I'm not sure that you'll find a lot of agreement on what constitues a "boutique" amplifier. For most products, that label implies cost and exclusivity. Literally, the word boutique is French for "small shop".
My take on boutique amplifiers probably doesn't agree with most peoples', but I think it makes more sense: I define a boutique amplifier as any modern handwired non-PCB amp. To me, that makes a lot more sense than the "it's boutique because it's sold to people who buy boutique amps" definition, which is disturbingly self-referential.
So in my world, there are three kinds of amps:
- vintage (self-explanatory)
- boutique (see above)
- production (any amp that uses modern construction techniques, specifically PC boards)
Here are some examples:
- Fender Vibro-King, Gibson Goldtone GA-5: boutique
- Diezel VH-4, Fender Blues Jr.: production
- Marshall Plexi, Silvertone 1482: vintage
Yes, my classification knocks some very popular and expensive amps out of their cushy "boutique" category. To me they're just expensive production amps built in small quantities. There's nothing inherent in the design or construction of one of these amps that would prevent the manufacturer from farming out the labor to a factory in China. The only thing that prevents a PCB amp from being manufactured in vast quantities is the market. There's nothing inherently better about a PCB amp that's only built in limited quantities. The price may be inflated by the manufacturer's choice of higher-quality components, but it's more likely that most of the additional cost goes to hand labor. But hand labor in the assembly of a PCB amp adds only cost. The PCB assures identical layout and consistent, repeatable results whether assembled by the company's owner or by a machine.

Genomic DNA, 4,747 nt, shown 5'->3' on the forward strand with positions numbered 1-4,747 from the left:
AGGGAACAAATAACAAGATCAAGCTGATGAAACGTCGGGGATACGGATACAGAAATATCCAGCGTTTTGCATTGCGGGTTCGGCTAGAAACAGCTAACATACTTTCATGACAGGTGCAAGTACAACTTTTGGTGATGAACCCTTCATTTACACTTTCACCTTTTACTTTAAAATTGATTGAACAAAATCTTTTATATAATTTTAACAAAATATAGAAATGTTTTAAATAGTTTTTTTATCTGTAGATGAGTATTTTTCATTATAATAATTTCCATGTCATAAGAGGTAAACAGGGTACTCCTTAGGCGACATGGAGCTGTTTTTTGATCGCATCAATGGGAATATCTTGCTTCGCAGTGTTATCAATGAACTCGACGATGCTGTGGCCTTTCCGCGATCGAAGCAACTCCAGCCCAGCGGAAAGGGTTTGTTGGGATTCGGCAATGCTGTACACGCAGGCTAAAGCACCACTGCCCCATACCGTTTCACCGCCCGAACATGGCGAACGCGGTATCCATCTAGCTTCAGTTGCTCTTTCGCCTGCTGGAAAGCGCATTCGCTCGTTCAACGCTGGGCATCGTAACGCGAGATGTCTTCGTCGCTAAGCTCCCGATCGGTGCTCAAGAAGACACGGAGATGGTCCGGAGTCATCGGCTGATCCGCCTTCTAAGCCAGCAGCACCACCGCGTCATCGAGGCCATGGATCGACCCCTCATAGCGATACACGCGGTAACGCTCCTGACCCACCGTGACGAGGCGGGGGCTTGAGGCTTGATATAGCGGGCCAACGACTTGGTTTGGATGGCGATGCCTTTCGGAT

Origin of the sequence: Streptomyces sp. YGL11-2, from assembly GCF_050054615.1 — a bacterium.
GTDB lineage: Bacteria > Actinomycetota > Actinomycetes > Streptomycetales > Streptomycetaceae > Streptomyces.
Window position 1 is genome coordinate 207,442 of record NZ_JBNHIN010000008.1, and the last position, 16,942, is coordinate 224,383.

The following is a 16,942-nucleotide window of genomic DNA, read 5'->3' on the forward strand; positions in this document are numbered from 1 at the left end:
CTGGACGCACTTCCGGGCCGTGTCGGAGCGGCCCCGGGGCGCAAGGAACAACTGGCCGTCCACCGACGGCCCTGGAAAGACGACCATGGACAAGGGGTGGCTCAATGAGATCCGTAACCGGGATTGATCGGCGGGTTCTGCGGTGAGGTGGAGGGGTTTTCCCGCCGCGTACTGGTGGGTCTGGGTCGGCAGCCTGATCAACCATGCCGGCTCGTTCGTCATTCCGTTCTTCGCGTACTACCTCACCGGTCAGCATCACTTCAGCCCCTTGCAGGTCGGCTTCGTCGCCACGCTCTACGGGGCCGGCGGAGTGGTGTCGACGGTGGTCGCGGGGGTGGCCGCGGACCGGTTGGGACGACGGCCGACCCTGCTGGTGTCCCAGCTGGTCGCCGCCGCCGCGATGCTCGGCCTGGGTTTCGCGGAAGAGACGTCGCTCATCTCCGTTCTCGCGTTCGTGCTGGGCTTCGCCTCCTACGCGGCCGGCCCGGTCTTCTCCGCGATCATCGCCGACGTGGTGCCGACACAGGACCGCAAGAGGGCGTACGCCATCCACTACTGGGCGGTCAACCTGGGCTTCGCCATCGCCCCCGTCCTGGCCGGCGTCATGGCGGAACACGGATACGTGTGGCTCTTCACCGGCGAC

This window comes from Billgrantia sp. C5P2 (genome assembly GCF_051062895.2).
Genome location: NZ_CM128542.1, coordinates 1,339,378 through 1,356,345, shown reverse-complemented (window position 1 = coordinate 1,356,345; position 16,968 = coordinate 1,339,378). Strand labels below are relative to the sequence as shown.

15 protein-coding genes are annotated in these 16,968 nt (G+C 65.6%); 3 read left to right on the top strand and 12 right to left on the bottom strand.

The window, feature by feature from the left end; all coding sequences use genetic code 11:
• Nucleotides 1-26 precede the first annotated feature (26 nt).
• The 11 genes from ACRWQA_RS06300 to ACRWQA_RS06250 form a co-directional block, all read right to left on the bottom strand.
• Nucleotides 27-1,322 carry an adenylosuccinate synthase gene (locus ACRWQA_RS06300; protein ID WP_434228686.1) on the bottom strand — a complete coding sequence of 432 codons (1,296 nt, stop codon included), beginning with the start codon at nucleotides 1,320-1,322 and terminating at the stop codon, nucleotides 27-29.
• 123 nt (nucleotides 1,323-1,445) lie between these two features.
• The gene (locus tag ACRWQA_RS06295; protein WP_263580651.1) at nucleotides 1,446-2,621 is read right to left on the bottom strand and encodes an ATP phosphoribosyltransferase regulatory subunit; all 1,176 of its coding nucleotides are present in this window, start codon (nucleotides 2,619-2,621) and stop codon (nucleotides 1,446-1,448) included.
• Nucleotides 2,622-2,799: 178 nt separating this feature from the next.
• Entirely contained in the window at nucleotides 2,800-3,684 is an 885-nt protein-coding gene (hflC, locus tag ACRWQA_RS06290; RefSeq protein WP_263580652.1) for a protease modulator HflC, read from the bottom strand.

Amps that are handmade without PC board construction involve a higher level of craftsmanship and tend to vary more from unit to unit. Lead dress affects the tone of these amps, so it takes a certain amount of knowledge and skill to build them properly. And the labor-intensive nature of building these amps virtually guarantees that they'll never be made in huge quantities. That's why I think that handwired amps are truly boutique amps, while all the high-priced, limited-production PCB amps are still just production amps.